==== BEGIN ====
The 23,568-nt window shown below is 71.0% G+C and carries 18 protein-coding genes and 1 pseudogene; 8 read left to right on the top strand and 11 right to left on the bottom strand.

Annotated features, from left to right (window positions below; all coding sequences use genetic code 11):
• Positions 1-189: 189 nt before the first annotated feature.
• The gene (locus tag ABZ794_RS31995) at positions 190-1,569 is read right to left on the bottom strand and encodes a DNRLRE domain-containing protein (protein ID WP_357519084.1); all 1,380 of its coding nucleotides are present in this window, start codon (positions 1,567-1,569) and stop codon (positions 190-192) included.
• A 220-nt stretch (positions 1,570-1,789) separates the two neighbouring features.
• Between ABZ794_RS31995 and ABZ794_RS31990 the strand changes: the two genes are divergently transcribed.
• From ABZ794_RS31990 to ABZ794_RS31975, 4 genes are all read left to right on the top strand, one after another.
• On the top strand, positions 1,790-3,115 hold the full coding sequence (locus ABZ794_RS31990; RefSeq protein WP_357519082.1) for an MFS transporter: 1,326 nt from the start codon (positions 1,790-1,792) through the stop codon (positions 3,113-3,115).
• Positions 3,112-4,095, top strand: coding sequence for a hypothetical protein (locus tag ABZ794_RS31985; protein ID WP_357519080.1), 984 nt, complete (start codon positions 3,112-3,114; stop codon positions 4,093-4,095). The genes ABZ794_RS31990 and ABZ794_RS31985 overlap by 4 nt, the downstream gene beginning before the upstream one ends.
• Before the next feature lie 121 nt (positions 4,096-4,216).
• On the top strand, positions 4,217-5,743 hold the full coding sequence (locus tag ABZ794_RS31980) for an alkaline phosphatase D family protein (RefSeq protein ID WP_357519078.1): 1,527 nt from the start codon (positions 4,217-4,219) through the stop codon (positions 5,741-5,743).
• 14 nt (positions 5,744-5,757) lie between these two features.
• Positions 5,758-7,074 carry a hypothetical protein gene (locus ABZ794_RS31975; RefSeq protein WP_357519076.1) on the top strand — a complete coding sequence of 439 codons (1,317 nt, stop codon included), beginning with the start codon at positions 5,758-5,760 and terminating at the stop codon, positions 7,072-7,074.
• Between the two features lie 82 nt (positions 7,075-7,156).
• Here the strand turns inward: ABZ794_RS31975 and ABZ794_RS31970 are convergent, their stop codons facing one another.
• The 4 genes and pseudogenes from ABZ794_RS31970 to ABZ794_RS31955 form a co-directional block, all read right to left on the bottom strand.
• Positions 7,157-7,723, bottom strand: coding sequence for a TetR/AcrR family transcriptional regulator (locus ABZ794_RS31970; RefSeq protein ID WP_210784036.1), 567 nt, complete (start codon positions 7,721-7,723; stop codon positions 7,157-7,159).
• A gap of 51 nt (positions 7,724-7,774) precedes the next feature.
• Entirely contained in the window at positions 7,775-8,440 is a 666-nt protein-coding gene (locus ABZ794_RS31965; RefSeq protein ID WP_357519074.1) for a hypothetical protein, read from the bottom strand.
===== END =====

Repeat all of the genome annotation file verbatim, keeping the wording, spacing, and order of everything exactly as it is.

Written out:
The 23,568-nt window shown below is 71.0% G+C and carries 18 protein-coding genes and 1 pseudogene; 8 read left to right on the top strand and 11 right to left on the bottom strand.

Annotated features, from left to right (window positions below; all coding sequences use genetic code 11):
• Positions 1-189: 189 nt before the first annotated feature.
• The gene (locus tag ABZ794_RS31995) at positions 190-1,569 is read right to left on the bottom strand and encodes a DNRLRE domain-containing protein (protein ID WP_357519084.1); all 1,380 of its coding nucleotides are present in this window, start codon (positions 1,567-1,569) and stop codon (positions 190-192) included.
• A 220-nt stretch (positions 1,570-1,789) separates the two neighbouring features.
• Between ABZ794_RS31995 and ABZ794_RS31990 the strand changes: the two genes are divergently transcribed.
• From ABZ794_RS31990 to ABZ794_RS31975, 4 genes are all read left to right on the top strand, one after another.
• On the top strand, positions 1,790-3,115 hold the full coding sequence (locus ABZ794_RS31990; RefSeq protein WP_357519082.1) for an MFS transporter: 1,326 nt from the start codon (positions 1,790-1,792) through the stop codon (positions 3,113-3,115).
• Positions 3,112-4,095, top strand: coding sequence for a hypothetical protein (locus tag ABZ794_RS31985; protein ID WP_357519080.1), 984 nt, complete (start codon positions 3,112-3,114; stop codon positions 4,093-4,095). The genes ABZ794_RS31990 and ABZ794_RS31985 overlap by 4 nt, the downstream gene beginning before the upstream one ends.
• Before the next feature lie 121 nt (positions 4,096-4,216).
• On the top strand, positions 4,217-5,743 hold the full coding sequence (locus tag ABZ794_RS31980) for an alkaline phosphatase D family protein (RefSeq protein ID WP_357519078.1): 1,527 nt from the start codon (positions 4,217-4,219) through the stop codon (positions 5,741-5,743).
• 14 nt (positions 5,744-5,757) lie between these two features.
• Positions 5,758-7,074 carry a hypothetical protein gene (locus ABZ794_RS31975; RefSeq protein WP_357519076.1) on the top strand — a complete coding sequence of 439 codons (1,317 nt, stop codon included), beginning with the start codon at positions 5,758-5,760 and terminating at the stop codon, positions 7,072-7,074.
• Between the two features lie 82 nt (positions 7,075-7,156).
• Here the strand turns inward: ABZ794_RS31975 and ABZ794_RS31970 are convergent, their stop codons facing one another.
• The 4 genes and pseudogenes from ABZ794_RS31970 to ABZ794_RS31955 form a co-directional block, all read right to left on the bottom strand.
• Positions 7,157-7,723, bottom strand: coding sequence for a TetR/AcrR family transcriptional regulator (locus ABZ794_RS31970; RefSeq protein ID WP_210784036.1), 567 nt, complete (start codon positions 7,721-7,723; stop codon positions 7,157-7,159).
• A gap of 51 nt (positions 7,724-7,774) precedes the next feature.
• Entirely contained in the window at positions 7,775-8,440 is a 666-nt protein-coding gene (locus ABZ794_RS31965; RefSeq protein ID WP_357519074.1) for a hypothetical protein, read from the bottom strand.